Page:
President Richard Nixon appeared in San Clemente, California, for the momentous signing of the National Environmental Policy Act, on New Year’s Day in 1970, formally altering the government’s role from “conserving the wilderness to protecting the health of the environment and the general public,” reports Karen Hao.

“Nixon, who was largely indifferent to environmental issues but sensitive about his own popularity, succumbed to the public pressure,” notes Hao.

But Nixon did indeed rise to the momentous occasion, telling Americans:

The 1970s absolutely must be the years when America pays its debt to the past by reclaiming the purity of its air, its waters, and our living environment. It is literally now or never.

More importantly, he followed up his speech with immediate action, rolling out an “unprecedented 37-point plan on the environment in February and approved the idea of forming an independent agency dedicated to enforcing environmental regulation by April. The Environmental Protection Agency became a government entity with its own member of the Cabinet by summer and opened its doors at the beginning of December.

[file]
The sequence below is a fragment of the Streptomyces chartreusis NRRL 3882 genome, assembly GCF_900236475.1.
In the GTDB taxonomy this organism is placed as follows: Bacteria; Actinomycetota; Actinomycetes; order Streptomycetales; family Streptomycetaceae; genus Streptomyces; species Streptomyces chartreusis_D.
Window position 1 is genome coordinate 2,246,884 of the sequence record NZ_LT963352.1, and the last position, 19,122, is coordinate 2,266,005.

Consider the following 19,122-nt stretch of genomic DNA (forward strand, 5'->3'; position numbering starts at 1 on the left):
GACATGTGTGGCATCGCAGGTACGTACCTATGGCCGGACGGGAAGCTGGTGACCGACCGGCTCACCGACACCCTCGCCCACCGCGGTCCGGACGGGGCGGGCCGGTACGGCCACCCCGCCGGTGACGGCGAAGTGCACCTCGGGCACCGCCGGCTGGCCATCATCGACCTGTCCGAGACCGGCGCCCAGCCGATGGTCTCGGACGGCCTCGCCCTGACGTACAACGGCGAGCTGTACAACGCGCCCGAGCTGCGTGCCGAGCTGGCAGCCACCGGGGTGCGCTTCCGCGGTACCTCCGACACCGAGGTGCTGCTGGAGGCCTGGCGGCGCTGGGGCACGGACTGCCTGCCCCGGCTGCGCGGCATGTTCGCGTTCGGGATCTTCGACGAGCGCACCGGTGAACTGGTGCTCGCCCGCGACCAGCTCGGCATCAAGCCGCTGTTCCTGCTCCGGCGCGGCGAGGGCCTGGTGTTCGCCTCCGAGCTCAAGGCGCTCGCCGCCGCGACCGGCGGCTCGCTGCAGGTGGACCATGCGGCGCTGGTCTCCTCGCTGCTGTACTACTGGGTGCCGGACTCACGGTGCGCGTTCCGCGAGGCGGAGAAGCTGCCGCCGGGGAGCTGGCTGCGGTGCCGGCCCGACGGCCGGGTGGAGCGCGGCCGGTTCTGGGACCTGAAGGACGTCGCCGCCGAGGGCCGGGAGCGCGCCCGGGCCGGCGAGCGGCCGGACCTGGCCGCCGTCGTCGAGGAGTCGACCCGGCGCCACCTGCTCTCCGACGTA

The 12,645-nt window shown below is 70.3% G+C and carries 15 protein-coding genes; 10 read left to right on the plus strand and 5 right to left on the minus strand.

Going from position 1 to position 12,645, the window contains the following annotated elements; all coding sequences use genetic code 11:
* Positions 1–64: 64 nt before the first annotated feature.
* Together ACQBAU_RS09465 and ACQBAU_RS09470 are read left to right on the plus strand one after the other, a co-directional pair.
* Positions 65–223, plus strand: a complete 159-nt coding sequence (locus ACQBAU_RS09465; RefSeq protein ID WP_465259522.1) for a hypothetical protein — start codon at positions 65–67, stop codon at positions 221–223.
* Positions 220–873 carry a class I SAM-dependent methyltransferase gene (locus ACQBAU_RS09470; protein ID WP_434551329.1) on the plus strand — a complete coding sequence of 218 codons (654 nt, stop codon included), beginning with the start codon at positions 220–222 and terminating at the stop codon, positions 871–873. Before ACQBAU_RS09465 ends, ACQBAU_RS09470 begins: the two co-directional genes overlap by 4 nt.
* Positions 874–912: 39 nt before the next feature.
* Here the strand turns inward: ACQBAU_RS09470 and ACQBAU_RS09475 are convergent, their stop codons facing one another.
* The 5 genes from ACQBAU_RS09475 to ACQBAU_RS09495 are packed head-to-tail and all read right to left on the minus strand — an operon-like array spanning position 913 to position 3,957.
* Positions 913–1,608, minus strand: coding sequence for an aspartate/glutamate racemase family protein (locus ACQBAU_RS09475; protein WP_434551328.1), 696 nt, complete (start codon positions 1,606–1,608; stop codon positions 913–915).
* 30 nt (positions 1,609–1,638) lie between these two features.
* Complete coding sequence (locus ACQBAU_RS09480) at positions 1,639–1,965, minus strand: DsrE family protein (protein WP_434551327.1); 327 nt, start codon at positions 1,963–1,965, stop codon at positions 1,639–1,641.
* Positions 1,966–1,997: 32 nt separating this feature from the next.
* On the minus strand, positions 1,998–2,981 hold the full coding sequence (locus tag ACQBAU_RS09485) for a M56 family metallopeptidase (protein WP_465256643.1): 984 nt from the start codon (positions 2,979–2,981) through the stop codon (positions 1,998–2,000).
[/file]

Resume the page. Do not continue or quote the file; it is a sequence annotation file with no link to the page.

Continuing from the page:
“With a budget of $2.5 billion at the start of 1971, the agency was tasked with researching, standard-setting, monitoring and enforcing five environmental hazards: air and water pollution, solid waste disposal, radiation, and pesticides,” says Hao.

Read more at Mother Jones


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